MacMillan’s Manon – still utterly relevant, more’s the pity

Ballet dancer Marie Lindqvist in a 2010 promotional photo of the opera Manon at the Royal Swedish Opera Photo by Carl Thorborg / Kungliga Operan This file is licensed under the Creative Commons Attribution 3.0 Unported licence. NB: This is not the MacMillan version of the ballet.

If you are one of those who (as dance critic Mary Clarke said), “think ballet is just Swan Lake” – pretty fantasy, tutus and tiaras, with no relevance to modern-day Britain, I might suggest you watch the Royal Ballet’s production of Manon. (It doesn’t have to be ridiculously expensive: tickets at, for example, Seaton Gateway theatre for screenings of filmed Royal Opera House productions are £15.00.)

Many WCV readers will know the story of Manon Lescaut or a character like her: there are Massenet and Puccini operas of the same name and the notion of the ‘fallen woman’ has been explored in many media.

The ballet version, however, (loosely based on the 1731 novel by the Abbé Prévost), created in 1974 by Kenneth MacMillan and still danced today to his choreography, examines the exploitation of women to reflect what is now known as grooming and abuse: issues which have always been present but perhaps only recently acknowledged for what they are.

Unless you have seen the ballet, it is perhaps inconceivable that so beautiful an art form can adequately illustrate such themes. In the arc of Manon’s rise, degradation and ‘fall’, however, MacMillan shows, with uncommon understanding, how women’s circumstances – which are often beyond their control – dictate how men behave towards them, and how, if unable to earn ‘an honest living’ sufficient to support themselves, they often have to depend to one degree or another on men for their survival: a predicament familiar to countless women in the past, and still today.

At one end of this spectrum there are fictional women like Charlotte Lucas in Pride and Prejudice  (published in 1813), whoaccepts an offer of marriage from the absurd but ‘respectable’ Mr Collins: “marriage”, she thinks, “was the only honourable provision [my emphasis] for well-educated young women of small fortune, and however uncertain of giving happiness, must be their pleasantest preservative from want.”

At the opposite end are the prostitutes depicted in MacMillan’s ballet, and the courtesans of whom Manon briefly becomes one. The set still staged today is a permanent reminder that poverty is never far away: no matter how opulent the foreground, there is a background of rags. At the beginning of the story (set in the 1790s), a chance encounter brings Manon together with Des Grieux, a young student, and they fall in love;  but he is poor, and she lives in dread of penury. She is pimped out by her brother and allows herself to be drawn into the lascivious embrace of ‘Monsieur G M’, a wealthy man much older than herself. Richly dressed and given jewels she cannot resist, she turns away from Des Grieux and becomes part of the demi-monde, where morals are lax and anything goes.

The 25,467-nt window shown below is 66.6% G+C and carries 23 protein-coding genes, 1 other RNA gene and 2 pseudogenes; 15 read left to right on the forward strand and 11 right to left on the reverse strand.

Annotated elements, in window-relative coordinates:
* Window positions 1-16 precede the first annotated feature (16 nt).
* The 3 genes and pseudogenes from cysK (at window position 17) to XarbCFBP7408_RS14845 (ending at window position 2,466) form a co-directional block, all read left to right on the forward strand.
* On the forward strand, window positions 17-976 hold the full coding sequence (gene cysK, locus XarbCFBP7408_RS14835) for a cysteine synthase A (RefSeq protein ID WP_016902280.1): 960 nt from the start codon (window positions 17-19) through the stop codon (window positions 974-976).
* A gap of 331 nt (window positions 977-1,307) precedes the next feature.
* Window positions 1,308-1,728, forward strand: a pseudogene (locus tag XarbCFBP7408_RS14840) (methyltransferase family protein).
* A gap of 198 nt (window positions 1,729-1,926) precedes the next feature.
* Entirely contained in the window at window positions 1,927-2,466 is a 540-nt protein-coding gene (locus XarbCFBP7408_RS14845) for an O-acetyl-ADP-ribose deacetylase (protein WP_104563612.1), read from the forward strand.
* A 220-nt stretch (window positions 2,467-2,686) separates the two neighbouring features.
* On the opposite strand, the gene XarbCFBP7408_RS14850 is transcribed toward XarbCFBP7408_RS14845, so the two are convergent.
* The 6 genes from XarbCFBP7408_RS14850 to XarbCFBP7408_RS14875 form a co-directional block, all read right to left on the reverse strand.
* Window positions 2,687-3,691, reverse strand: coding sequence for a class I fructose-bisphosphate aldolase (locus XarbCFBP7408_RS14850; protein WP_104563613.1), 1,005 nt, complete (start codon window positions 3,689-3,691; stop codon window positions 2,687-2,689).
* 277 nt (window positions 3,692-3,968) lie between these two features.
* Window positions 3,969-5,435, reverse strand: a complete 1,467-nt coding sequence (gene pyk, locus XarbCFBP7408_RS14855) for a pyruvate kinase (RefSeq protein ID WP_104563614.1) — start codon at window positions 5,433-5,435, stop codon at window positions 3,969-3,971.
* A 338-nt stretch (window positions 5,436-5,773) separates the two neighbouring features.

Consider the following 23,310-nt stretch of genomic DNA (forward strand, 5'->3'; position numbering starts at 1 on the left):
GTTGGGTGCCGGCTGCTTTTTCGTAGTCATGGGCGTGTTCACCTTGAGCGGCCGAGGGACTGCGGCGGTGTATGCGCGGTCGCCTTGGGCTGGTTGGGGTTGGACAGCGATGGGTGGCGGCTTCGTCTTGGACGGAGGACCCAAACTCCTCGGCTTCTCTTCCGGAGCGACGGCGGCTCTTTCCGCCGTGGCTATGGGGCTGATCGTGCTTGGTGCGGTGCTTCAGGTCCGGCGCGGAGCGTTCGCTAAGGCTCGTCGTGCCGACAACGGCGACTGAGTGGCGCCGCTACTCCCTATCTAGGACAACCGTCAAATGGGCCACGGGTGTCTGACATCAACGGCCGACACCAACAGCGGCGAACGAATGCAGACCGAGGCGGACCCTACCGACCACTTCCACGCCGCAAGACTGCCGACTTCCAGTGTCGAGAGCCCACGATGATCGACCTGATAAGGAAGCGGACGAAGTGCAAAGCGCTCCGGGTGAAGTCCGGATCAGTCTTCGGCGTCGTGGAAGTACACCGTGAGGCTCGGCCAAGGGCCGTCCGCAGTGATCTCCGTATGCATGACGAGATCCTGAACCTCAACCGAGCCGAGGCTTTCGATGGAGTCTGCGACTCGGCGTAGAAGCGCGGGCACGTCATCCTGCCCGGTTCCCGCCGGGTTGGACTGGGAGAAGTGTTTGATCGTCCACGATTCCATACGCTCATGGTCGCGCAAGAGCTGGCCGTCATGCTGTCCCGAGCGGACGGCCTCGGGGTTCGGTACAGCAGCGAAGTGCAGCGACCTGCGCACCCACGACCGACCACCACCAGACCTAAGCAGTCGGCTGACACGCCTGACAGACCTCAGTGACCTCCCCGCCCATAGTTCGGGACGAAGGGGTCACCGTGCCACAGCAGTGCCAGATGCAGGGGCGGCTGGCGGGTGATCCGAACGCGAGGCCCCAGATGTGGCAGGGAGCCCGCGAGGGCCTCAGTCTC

After another chance meeting with Des Grieux, whom she persuades into an attempt – which fails – to cheat Monsieur G M at a game of cards, things go awry very quickly for Manon and, convicted of prostitution, she is transported to a penal colony. There she is assaulted – a scene which makes one’s flesh crawl: Manon faints and the gaoler turns her on the floor with his boot like a piece of meat. Although she escapes with the faithful Des Grieux, destitution and illness soon claim her – in a final passionate, dramatic and beautiful pas de deux with her true lover.

The pas de deux

Reviews from the first performances of the balletin 1974 reveal that attitudes prevailed then which are as shocking as Manon’s behaviour was thought to be at the time. MacMillan’s naturalistic, expressive approach – such a contrast to the style then personified by the technically-perfect but restrained classical dancing of Dame Margot Fonteyn – was met initially with criticism, and his premise that Manon’s downfall is a tragic one, with outrage: “Basically, Manon is a slut and Des Grieux is a fool and they move in the most unsavoury company”. (This from the Guardian!) Despite MacMillan’s compassionate portrayal of his heroine, some people’s reaction was that, materialistic and immoral, Manon deserved the fate she brought on herself.

Over the intervening years, however, the ballet has become one of the most popular in the repertoire and the name of Kenneth MacMillan (who died suddenly at only 62, backstage at the Royal Opera House) is internationally famous: his many ballets are performed all over the world.

Presumably, attitudes have changed, at least a little, on the surface anyway: Manon and young women like her are now acknowledged to be the victims of exploitative men, and deserving of our sympathy. So how is it, then, that the inquiries into child grooming gangs – notoriously in Rochdale, for example – found that police and even social workers viewed some of the unfortunate young women who were so horribly abused not as victims, but as amoral prostitutes, not worthy of help or even of being listened to when they were courageous enough to report what had happened to them?

If you have never seen MacMillan’s Manon, I would urge you to do so, if you can; it is absorbing, beautiful, sometimes chilling – and still utterly relevant today.

Also by Anna Andrews: